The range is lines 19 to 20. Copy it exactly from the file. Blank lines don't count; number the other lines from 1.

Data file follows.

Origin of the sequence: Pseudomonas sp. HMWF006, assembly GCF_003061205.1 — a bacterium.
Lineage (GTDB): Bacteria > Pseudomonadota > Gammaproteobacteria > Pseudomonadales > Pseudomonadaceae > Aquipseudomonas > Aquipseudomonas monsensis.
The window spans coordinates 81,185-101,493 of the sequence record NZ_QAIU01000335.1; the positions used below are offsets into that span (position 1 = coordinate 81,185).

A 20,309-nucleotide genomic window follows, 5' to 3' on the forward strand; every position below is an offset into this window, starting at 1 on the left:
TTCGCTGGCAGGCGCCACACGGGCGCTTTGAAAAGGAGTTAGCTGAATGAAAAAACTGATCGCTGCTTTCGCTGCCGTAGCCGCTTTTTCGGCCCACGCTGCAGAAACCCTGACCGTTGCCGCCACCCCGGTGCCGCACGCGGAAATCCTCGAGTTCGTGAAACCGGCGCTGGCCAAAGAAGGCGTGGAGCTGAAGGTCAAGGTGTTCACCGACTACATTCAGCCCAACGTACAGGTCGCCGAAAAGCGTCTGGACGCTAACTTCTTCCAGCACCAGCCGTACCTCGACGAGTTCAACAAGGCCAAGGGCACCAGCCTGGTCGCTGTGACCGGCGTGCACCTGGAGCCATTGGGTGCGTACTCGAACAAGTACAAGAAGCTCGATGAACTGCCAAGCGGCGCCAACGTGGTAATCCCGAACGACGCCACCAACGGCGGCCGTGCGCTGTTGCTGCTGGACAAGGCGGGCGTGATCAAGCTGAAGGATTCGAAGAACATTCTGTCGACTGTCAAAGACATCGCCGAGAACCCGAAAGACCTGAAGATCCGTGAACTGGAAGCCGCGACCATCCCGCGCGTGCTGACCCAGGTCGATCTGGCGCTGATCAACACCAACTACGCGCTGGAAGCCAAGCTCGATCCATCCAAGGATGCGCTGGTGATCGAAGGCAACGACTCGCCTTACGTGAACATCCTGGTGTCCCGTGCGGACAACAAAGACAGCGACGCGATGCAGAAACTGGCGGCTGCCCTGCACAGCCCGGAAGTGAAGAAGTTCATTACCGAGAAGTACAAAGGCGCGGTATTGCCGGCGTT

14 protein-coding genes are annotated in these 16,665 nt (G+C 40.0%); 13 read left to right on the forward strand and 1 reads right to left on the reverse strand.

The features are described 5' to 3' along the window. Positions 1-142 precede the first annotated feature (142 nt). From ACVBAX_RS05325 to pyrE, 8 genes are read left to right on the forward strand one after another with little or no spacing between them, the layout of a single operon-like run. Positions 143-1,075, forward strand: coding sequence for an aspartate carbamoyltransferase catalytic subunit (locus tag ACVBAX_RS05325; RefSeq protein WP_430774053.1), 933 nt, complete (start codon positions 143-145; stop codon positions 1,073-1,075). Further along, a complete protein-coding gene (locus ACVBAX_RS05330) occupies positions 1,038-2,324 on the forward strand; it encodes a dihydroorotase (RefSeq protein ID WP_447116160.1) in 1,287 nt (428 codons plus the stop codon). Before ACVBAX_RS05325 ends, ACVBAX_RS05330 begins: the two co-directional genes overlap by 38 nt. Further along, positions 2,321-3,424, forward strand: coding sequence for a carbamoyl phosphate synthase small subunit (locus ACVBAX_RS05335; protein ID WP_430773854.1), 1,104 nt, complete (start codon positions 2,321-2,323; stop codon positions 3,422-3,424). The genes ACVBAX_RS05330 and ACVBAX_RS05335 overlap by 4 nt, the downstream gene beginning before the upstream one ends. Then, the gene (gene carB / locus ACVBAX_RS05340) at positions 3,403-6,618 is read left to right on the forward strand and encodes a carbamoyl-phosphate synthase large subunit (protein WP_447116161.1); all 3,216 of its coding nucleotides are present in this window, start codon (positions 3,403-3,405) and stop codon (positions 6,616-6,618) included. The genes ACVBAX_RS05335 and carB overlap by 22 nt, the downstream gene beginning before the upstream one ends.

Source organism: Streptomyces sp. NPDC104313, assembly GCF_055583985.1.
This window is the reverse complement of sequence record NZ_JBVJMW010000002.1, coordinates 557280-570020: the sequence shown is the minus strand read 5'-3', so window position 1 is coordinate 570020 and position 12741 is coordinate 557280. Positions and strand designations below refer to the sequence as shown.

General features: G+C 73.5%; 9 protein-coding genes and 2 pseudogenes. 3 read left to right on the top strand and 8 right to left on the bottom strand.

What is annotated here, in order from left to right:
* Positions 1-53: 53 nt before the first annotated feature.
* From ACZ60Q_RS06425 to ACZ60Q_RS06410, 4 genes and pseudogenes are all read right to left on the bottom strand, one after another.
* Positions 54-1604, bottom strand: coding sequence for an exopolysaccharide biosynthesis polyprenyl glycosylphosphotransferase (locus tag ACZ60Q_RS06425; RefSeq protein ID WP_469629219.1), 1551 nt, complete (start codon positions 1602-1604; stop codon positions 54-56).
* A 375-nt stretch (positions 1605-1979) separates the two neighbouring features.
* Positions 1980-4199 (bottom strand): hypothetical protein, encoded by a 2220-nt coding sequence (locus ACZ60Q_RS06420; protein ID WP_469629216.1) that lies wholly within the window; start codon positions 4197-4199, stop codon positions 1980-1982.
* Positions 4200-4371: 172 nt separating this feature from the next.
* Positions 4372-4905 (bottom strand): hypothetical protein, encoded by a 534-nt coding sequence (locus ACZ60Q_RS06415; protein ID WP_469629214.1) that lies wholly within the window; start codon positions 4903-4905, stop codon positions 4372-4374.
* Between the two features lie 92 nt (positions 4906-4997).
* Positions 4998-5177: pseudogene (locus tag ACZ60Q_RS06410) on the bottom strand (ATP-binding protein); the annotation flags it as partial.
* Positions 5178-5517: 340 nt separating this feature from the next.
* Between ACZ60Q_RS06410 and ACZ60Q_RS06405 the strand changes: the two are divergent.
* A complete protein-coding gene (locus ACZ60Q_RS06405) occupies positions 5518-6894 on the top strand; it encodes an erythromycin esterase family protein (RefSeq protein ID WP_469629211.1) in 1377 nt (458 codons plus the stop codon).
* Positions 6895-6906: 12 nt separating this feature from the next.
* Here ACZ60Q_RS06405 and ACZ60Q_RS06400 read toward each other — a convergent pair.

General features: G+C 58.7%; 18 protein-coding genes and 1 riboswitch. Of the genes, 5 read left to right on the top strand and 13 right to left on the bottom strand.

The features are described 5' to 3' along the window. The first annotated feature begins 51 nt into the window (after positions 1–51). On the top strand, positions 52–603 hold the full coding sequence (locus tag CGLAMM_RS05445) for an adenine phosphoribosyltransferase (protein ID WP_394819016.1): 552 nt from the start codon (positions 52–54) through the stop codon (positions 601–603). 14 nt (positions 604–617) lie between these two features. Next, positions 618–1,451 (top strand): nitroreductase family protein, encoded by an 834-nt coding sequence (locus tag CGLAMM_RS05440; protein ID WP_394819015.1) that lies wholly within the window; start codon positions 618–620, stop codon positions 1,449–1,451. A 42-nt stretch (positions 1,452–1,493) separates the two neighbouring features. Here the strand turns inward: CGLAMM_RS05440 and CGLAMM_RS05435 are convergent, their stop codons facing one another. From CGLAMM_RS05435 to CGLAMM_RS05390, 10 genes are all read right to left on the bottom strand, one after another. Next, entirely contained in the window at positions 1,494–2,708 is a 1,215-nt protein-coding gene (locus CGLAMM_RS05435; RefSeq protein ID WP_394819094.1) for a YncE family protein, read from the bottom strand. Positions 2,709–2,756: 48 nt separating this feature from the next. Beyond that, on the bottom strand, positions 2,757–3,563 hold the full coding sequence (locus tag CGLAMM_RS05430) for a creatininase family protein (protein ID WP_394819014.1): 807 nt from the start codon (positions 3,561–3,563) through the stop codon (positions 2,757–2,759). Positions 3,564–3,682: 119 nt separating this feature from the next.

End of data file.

* Between the two features lie 92 nt (positions 4906-4997).
* Positions 4998-5177: pseudogene (locus tag ACZ60Q_RS06410) on the bottom strand (ATP-binding protein); the annotation flags it as partial.